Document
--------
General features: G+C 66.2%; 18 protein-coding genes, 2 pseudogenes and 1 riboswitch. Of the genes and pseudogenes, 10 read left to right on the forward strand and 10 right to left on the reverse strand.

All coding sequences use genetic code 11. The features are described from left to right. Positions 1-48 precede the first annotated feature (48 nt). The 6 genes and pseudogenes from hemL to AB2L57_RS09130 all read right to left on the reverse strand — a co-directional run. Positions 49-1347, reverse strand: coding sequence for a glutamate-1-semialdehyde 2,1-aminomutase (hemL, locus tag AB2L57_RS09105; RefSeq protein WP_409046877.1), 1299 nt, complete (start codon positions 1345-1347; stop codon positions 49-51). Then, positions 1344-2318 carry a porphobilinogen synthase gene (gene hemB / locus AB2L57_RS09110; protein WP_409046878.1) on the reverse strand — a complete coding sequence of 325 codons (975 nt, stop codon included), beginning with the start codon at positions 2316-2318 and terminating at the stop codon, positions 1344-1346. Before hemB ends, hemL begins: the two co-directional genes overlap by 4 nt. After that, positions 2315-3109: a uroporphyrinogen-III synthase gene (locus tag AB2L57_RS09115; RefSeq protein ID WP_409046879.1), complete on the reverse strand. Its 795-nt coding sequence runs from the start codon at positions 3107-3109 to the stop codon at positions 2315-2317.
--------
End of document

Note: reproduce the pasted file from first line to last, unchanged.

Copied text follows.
General features: G+C 66.2%; 18 protein-coding genes, 2 pseudogenes and 1 riboswitch. Of the genes and pseudogenes, 10 read left to right on the forward strand and 10 right to left on the reverse strand.

All coding sequences use genetic code 11. The features are described from left to right. Positions 1-48 precede the first annotated feature (48 nt). The 6 genes and pseudogenes from hemL to AB2L57_RS09130 all read right to left on the reverse strand — a co-directional run. Positions 49-1347, reverse strand: coding sequence for a glutamate-1-semialdehyde 2,1-aminomutase (hemL, locus tag AB2L57_RS09105; RefSeq protein WP_409046877.1), 1299 nt, complete (start codon positions 1345-1347; stop codon positions 49-51). Then, positions 1344-2318 carry a porphobilinogen synthase gene (gene hemB / locus AB2L57_RS09110; protein WP_409046878.1) on the reverse strand — a complete coding sequence of 325 codons (975 nt, stop codon included), beginning with the start codon at positions 2316-2318 and terminating at the stop codon, positions 1344-1346. Before hemB ends, hemL begins: the two co-directional genes overlap by 4 nt. After that, positions 2315-3109: a uroporphyrinogen-III synthase gene (locus tag AB2L57_RS09115; RefSeq protein ID WP_409046879.1), complete on the reverse strand. Its 795-nt coding sequence runs from the start codon at positions 3107-3109 to the stop codon at positions 2315-2317.